It was still dark as we set off from Kisoro town for the mountains. The road was rocky and slippery, enough to keep your head spinning when the vehicle stops moving – an African massage – as they call it over here. The sun was slowly rising over the mountain ranges; I looked down into the valley as the clouds flowed through between the mountainsides, stunning. We were on our way to Bwindi National park in the southern part of Uganda, one of the three homes in the world for the Mountain Gorilla. I had a rare opportunity to trek into the depths of the jungle and catch a glimpse of these incredible animals.
It was an hour drive from Kisoro to the tourist-briefing center. James, one of the head rangers of the park, gave us a briefing on the area and the endangered status of the Mountain Gorilla. There are only 750 of these large primates left in the wild, 350 of them live inside Bwindi National park – Uganda, which borders onto Rwanda. We were divided into groups of eight people and designated a Gorilla family to track. I was assigned to the Kahugye family. There are 16 gorillas in the mix including two dominant silverbacks. We were to be lead through the jungle by a park ranger named Jones. Two other rangers baring rifles supported him. They use the weapons as a defense mechanism, to scare off any elephants or gorillas that may become aggressive if they have young around them.
With Jones in the lead, baring a machete to cut away the jungle in our path, we set off. The Gorilla families move location each day so we were unsure how long it would take us to find them. Each morning a team of trackers heads out to try and find where they have migrated to and using radios, they communicate back to our team, explaining to Jones where the Gorillas are. Our guides aggressively cut away at the thick jungle, making our path to the gorillas as direct as possible.
It rained during our first hour of trekking, making the path ahead extremely muddy and slippery. Following several slips and falls; we began to look like wildlings that have been stranded in the jungle for months. I had my pants tucked tightly into my muddy socks, protecting my upper legs and crotch from any estranged safari ants that attempt to make their way up. As we ventured deeper into the valley, I began to get really excited, it felt so vividly remote, there I was in the middle of the Ugandan Jungle and about to stumble upon a family of extremely rare animals. The trek was not easy, the mountainside was extremely steep, and we found ourselves using all fours to negotiate our way over fallen trees or rocks. My shoes found their way into many hidden holes and puddles of water, but it was worth the struggle and pain.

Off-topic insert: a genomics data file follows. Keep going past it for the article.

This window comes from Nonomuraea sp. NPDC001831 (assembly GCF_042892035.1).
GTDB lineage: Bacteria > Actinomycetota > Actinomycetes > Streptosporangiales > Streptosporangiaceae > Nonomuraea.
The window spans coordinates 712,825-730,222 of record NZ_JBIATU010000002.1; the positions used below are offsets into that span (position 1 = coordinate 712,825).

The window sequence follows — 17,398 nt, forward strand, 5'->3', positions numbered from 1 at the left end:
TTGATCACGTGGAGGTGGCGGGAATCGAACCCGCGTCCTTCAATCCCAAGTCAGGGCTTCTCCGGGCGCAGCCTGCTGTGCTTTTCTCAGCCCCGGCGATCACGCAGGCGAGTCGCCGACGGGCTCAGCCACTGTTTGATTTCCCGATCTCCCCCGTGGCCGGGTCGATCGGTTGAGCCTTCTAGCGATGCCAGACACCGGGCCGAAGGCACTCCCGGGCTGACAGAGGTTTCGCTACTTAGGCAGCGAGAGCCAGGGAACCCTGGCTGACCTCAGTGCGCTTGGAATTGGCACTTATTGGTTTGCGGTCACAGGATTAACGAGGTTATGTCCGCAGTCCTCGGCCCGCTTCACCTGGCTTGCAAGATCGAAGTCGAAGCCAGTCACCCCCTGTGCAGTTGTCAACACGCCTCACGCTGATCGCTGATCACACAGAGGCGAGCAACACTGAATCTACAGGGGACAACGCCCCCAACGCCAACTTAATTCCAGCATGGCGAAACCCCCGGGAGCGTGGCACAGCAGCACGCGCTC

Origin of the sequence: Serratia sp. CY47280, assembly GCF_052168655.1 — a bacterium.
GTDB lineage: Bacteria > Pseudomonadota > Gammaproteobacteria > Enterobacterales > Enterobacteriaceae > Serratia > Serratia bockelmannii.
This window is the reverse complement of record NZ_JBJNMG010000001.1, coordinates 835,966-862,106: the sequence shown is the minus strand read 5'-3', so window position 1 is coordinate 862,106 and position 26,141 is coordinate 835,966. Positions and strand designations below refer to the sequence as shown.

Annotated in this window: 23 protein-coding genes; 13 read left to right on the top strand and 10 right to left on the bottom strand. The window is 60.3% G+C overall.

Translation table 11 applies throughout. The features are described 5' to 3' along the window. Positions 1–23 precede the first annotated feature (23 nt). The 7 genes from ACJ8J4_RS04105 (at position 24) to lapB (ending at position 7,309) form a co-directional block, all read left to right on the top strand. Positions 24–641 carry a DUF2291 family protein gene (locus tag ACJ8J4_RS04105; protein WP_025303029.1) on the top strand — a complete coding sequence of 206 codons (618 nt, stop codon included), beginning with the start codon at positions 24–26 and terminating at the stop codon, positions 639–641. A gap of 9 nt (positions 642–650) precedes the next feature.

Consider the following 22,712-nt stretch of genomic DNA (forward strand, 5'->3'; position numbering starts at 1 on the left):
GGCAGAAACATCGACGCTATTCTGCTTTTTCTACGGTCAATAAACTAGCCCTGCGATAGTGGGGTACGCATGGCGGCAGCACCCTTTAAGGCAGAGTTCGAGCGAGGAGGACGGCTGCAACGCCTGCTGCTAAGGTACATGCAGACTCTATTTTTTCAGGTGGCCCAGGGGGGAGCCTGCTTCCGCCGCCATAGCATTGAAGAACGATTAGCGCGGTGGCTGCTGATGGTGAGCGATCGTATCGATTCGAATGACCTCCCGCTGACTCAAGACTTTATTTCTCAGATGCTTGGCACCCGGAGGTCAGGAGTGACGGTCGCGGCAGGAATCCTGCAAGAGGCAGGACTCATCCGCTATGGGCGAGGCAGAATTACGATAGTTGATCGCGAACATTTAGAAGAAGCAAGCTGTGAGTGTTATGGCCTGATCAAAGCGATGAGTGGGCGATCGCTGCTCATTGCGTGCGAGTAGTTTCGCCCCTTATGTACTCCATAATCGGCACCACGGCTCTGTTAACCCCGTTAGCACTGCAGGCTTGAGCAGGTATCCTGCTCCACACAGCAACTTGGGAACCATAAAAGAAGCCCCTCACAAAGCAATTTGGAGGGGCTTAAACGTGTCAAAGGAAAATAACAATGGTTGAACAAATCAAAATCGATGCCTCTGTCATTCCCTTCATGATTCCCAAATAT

After three hours of trekking, we found them. I sat silently in awe, the gorillas were mere meters away, peacefully eating the foliage and showing no sign of being bothered by our presence. We had an hour to spend with them, observing and appreciating their existence. As we watched one disappear into the greenery below, another would appear at our side. Two baby gorillas could be seen below, climbing a tree. The large silverback male makes a low growling noise, our guides respond with a similar low growling. They have some sort of communication worked out. I felt like I needed to pinch myself to work out if this was reality or a dream. As the Gorillas moved, we would follow them, clambering our way through the bushes. Watching the Gorillas live in such a safe and protected environment created a sense of tranquility amongst us. A moment I will never forget.
Once our time was up, it was a three-hour trek back out of the park, equally as difficult as the way in. Our jelly legs were thankful to find their way back inside the van on our drive back to Kisoro. This experience has given me a lot of appreciation for the Bwindi rangers, those who work tirelessly to protect this endangered species and their environment, working alongside researchers and passionate activists to restore the population of the Mountain Gorilla. It felt like a once in a lifetime experience and one that I will treasure forever, if anyone is ever to consider visiting the Mountain Gorillas of East Africa – there should be no hesitation. Do it!